The aliens are extraordinarily well-designed

    Sadly, the movie does have two major flaws for something which seems primarily composed of mind-sugar. The first of these flaws is we never actually get to know the characters that well. We see them punch, quip, and shoot things but what makes them tick never quite gels. Valerian is something of a playboy and Laureline is an idealist while they both have extreme devotion to the other but I never got a real handle on who they are. The second of these flaws? Man, does this movie drag at times. There's like ten minutes of seeing the space station constructed and shaking hands--literally. There's also weird moments like the fact they shrug off the dead of a team assigned to help them complete a mission like they don't matter in the slightest. We also are introduced to our lead characters when they're well into their relationship yet not romantically involved so it feels like we're playing catch up.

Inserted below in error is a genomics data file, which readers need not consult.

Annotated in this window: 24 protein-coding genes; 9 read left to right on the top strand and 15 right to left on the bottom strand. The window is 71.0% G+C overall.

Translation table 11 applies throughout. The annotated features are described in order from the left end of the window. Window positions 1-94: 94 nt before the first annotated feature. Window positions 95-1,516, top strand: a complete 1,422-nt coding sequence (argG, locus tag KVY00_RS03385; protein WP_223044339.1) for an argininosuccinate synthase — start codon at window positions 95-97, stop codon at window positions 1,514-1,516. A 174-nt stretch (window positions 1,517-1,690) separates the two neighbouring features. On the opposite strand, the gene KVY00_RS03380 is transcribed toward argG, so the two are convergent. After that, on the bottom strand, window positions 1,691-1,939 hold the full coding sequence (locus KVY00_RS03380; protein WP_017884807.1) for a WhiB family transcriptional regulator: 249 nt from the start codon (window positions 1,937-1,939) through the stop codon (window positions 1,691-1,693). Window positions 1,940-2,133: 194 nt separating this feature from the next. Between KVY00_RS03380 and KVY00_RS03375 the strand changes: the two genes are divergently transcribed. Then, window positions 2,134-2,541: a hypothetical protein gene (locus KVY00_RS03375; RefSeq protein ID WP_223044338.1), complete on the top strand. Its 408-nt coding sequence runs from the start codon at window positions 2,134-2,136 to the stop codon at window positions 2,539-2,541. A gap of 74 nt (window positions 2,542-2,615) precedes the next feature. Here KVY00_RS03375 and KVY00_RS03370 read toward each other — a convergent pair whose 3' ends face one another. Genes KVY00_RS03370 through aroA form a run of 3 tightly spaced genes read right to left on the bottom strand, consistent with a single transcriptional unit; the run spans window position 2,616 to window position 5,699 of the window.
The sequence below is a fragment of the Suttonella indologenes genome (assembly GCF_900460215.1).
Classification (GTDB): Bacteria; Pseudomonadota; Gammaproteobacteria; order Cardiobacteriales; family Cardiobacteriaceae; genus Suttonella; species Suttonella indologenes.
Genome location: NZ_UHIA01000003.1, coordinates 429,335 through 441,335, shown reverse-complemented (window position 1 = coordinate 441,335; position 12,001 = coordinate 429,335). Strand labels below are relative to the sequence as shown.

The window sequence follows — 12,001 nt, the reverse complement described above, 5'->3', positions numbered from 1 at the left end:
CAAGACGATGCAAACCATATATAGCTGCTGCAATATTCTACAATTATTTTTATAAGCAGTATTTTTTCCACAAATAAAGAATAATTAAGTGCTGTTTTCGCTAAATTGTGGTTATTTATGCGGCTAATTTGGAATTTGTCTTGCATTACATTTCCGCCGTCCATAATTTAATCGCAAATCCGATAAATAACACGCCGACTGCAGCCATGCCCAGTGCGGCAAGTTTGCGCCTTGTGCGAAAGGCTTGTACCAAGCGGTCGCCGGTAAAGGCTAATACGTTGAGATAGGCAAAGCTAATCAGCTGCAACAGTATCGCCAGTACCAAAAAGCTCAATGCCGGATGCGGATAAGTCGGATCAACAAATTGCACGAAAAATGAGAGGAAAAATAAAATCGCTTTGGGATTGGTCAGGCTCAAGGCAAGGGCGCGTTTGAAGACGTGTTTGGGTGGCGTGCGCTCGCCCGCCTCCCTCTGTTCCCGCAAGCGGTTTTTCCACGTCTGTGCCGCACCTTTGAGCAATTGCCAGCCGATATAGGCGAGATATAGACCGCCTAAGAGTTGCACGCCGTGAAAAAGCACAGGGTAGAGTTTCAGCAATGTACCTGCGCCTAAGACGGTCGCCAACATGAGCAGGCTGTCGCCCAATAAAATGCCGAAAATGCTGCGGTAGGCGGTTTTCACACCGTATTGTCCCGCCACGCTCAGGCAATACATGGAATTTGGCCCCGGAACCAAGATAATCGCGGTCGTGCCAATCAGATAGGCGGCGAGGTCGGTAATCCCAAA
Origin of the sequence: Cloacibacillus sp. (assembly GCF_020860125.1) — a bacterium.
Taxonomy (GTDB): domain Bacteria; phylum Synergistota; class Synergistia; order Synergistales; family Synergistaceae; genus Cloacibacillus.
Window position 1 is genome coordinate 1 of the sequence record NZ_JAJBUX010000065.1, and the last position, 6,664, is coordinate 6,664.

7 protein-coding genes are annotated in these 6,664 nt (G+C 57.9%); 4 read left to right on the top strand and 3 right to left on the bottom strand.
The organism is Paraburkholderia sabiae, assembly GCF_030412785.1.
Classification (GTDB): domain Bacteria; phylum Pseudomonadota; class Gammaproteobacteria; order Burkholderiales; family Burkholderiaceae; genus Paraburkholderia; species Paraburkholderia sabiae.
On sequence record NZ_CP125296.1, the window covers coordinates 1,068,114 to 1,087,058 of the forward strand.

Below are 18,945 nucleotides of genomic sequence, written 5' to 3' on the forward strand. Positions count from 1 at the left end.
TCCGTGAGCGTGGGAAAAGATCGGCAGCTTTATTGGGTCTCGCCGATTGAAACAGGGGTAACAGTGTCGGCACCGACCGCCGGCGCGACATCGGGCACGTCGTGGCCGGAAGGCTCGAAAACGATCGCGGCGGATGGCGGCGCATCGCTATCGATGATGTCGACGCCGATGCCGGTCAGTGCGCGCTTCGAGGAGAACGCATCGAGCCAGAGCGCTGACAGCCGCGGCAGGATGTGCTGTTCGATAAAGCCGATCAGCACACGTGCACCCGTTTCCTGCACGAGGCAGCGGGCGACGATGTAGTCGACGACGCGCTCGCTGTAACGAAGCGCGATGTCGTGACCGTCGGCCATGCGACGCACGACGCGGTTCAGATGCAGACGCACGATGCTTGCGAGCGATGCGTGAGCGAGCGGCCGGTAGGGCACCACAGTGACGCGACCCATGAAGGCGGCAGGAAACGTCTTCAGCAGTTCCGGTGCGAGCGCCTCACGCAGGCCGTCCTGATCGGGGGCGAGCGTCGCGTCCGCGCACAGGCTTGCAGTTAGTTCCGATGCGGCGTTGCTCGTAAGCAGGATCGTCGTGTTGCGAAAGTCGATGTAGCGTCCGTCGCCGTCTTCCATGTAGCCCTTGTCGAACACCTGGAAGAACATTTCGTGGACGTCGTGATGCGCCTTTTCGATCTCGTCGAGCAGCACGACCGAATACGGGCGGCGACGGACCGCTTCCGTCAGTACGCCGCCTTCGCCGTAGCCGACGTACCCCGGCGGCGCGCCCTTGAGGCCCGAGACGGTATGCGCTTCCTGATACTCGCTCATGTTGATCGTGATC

Clive Owen does a decent job as the villain.
    I do give credit to the movie for being an anti-war action film which actually works. We see the conflict which destroys the Pearls' way of life, how the attitude of the military brought it about, and how the subsequent actions of the government to cover it up were wrong. Clive Owen is entirely believable as the General Ripper-esque war criminal The Commander and yet also over-the-top enough to be enjoyed as a comic book villain.

     I also have to say the movie's most interesting and entertaining cast members aren't the leads. I can't name who their characters are but Rihann, the platypus alien triplets, the Pearl Princess, and the Commander are all incredibly good bits of acting which carry the film along. All of them seem more interesting than Valerian and Laureline as well. I think it's because they emote a lot more while our heroes remain a bit dull even when in the throws of passion.